The other title is Assist Woodcock Reading Mastery Tests, which as far as I can tell, is a way to collate test results from a standardised way of written examinations (?).

if you feel like you've mastered every other type of Apple II software out there, why not set yourself a new challenge and figure these two out! The full manuals are included to help make your quest a little easier. Antoine's also scanned the front covers and disk art for these titles.

Also, Antoine's found the short manual for Triad Venture's Hyper Stuff Collection Clip Art Plus.

Oh, and I discovered that What is the Apple IIGS? now has 1002 archive entries. Whew.

01/06/2016: Roger Wagner Publishing Title Updates and Tweaks to the System Add-ons and 8-bit Games 32meg Images

Mike Maginnis, of the Open Apple Podcast and apple2scans opened a can of worms when he shared on Twitter that he'd scanned the manual to Macromate, a classic desk accessory for the IIGS that was released by Roger Wagner Publishing back in 1988. I asked Mike if I could include the PDF based manual on the Macromate archive on WITA2GS? Except when I went to check, I didn't actually have an archive page for Macromate! Whoops. A quick check of all my archives revealed a copy that wouldn't boot to the provided system, so I asked Antoine if he had another and sure enough, he did. So now we have a fully working disk image archive including the manual and some screen shots of Macromate!

As part of the Macromate documentation, it includes info on a program written by Dave Lyons called P8CDA. This utility allows you to load IIGS specific classic desk accessories WITHOUT booting ProDOS 16 or GS/OS, using ProDOS 8 only, but using the same System/Desk.Accs file path as GS/OS. How ingenious I thought! Again, I trawled through all my archives and to my surprise, came across it as a v1.1 shareware vesion, presumably before Roger Wagner picked it to publish commercially. I've since added it to my comprehensive System Add-ons volume that tries to collect every freeware and shareware system extension ever made – take a look in the CDAs folder. If anyone has the Roger Wagner version, which hopefully is newer than the v1.1 shareware version, let me know. Apparently P8CDA has some limitations - it isn't compatible with a lot of newer CDAs, i.e. CDAs made after its release that took advantage of newer features of GS/OS, but it's worth trying to see what works.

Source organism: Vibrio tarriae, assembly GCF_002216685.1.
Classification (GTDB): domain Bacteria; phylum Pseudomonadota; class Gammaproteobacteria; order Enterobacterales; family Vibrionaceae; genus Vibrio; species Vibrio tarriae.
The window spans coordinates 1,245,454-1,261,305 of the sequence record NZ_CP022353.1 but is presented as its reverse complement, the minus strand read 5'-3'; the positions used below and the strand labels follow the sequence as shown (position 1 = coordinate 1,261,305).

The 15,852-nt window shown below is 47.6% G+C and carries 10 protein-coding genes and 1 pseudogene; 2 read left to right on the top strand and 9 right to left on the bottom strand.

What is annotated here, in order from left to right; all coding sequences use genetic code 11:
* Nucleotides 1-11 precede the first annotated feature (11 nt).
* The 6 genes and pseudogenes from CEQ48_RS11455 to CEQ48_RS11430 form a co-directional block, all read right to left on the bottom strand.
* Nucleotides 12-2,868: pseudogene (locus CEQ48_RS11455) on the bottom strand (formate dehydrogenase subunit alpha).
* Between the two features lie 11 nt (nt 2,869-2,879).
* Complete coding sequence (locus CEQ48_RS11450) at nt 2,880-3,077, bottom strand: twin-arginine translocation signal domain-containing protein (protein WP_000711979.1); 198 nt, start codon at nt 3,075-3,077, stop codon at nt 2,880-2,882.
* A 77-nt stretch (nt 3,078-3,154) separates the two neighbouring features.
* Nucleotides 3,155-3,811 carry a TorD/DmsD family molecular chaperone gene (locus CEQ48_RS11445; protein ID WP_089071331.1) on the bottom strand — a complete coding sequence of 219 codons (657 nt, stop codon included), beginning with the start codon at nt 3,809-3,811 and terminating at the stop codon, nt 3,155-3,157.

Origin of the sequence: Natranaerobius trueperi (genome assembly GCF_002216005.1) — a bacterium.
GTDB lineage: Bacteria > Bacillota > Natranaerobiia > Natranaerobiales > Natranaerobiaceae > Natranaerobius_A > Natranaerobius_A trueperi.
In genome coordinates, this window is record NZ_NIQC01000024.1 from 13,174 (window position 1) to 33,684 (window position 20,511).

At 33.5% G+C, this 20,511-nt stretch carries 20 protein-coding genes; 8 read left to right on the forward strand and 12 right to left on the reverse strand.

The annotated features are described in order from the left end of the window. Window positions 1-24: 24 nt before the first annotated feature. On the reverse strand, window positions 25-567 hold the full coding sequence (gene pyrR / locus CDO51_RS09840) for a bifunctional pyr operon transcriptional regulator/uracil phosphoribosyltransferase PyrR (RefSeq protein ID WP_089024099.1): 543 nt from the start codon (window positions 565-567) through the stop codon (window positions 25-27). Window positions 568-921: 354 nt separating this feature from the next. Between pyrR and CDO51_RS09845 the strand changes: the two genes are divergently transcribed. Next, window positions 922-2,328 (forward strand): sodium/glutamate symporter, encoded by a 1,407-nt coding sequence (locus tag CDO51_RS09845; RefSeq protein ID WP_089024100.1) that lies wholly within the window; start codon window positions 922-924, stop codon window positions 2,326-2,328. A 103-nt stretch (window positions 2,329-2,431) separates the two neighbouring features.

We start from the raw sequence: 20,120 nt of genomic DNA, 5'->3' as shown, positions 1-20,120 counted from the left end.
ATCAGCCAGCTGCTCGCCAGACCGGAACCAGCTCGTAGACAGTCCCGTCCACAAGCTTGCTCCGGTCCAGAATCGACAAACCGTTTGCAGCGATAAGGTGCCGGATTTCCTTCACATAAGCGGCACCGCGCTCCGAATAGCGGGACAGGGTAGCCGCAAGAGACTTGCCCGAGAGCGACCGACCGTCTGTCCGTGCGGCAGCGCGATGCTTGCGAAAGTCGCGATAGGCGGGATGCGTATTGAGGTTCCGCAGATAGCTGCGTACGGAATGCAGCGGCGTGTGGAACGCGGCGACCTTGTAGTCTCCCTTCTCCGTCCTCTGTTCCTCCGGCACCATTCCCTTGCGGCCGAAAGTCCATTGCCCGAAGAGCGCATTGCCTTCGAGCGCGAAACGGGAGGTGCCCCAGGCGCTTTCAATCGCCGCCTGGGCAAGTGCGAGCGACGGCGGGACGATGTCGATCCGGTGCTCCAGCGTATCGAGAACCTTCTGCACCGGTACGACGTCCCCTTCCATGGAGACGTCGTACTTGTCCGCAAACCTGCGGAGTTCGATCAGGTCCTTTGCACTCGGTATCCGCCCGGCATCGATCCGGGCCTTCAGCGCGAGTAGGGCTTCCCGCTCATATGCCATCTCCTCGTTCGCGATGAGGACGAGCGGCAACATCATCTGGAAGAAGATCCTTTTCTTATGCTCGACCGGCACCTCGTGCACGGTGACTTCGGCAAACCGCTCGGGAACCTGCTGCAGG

Macromate and Roger Wagner Publishing's other release at the same time, Softswitch, could really benefit from P8CDA. Imagine having AppleWorks, a double-hi-res paint program, a DTP program all running together in Softswitch, and Macromate also accessible from the control panel? Potentially, not a bad setup, even with a IIGS with only 1 meg of RAM.

I've also added P8CDA to my 8-bit Games image, which is a collection of classic 8-bit games that you can run from a hard drive and System 6. You could already boot this image (or use it through System 6 and DOS 3.3 launcher to play 8-bit games via the IIGS Finder) but now you also get the great little desk accessories 'BW' (which changes colour hi-res to black and white hi-res and a neat shortcut to changing the IIGS speed to fast or normal without having to go into the inbuilt control panels, and then speed, and then to tunnel out of those options to exit again. In addition to this, I've also included the recent ProDOS hacks that qkumba has done, including Conan, Karateka, Impossible Mission II, Lady Tut, Mr Do, Moon Patrol, Swashbuckler to name but a few.

But wait, that's not all! Antoine has also supplied a rare Hyperstudio Clip Sounds bundle – including 2 disks worth of great sound effects I'd never heard before on the IIGS and also some XCMDs to use in your own stacks. It even comes with the manual! Antoine's also been able to supply the manual for Hyperstudio Clip Art, which has nicely revealed it was Donald McIntosh who created all the clip art. While doing this, I noticed I didn't have the 'active' flag set for the Triad Venture Hypermedia extras I included to the site a couple of years ago - whoops! These are now visible from the Hypermedia category on the site.

UPDATE: Thanks to Antoine, the commercial release of P8CDA, including its manual, has been included in the archive as well. It now also allows the loading of INITs, as well as CDAs. Wonders will never cease!